I am a horse person. I love horses. My daughter got her first horse at seven. My son was five. Ten years have passed since then, and I love to tell stories about the adventures my human and equine babies have had growing up together.
I was less than thrilled when neighbors moved in next door. Cows. Literally. A year ago, cows moved in. Suddenly, I faced the daily challenge of big, smelly cows in the pasture next to mine. Yuck. I am not a cow person.
Then one day, a baby cow arrived. I couldn’t believe how adorable I found this calf. The calf was clean, fluffy, shy, and he completely adored his mother cow.
I fell in love.
I started feeding the baby. No, that’s not true. I started throwing hay to the calf. And all the other cows ate the hay. Was I annoyed? Yes. At first. But then I realized the baby was still nursing. My hay was feeding the mom and other cows, so I was taking care of the baby.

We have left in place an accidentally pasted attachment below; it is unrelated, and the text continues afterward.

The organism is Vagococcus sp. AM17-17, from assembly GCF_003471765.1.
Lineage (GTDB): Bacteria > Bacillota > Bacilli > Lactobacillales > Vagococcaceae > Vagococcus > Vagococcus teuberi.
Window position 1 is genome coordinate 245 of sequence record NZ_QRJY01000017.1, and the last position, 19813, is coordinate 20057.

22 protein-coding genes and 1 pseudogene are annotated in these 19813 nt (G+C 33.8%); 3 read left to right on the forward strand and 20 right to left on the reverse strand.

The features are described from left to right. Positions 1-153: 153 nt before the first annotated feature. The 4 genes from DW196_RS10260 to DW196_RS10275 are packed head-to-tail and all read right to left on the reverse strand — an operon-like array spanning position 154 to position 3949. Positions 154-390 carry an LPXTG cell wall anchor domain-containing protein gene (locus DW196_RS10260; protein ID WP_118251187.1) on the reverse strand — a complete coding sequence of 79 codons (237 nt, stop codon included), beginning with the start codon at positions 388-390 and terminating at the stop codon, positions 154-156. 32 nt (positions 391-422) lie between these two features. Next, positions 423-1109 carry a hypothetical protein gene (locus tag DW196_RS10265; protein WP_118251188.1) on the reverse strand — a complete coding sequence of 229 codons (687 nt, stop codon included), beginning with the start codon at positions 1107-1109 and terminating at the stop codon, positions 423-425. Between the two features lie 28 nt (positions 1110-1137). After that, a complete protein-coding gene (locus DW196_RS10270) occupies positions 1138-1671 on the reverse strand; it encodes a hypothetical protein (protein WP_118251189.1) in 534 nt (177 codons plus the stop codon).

And then it happened. I arrived one evening at my barn, just as the sun was setting. My happy horses greeted me. I love my horses. When I looked over, all the cows were lined up. As I turned to them, they started mooing. They knew me. And then I fell in love again, but this time with the cows. Yes, with the big smelly cows. (I realized my horses smell too, but we won’t tell them.)
Here’s the thing — cows were not what I expected in neighbors. They were not what I wanted in neighbors. They were even better, once I opened my heart.
And that’s what I’ve had to learn to do with people too. Sometimes people are much harder to love than animals. Yet once I open my heart and try to understand their world, their perspective, love comes easier.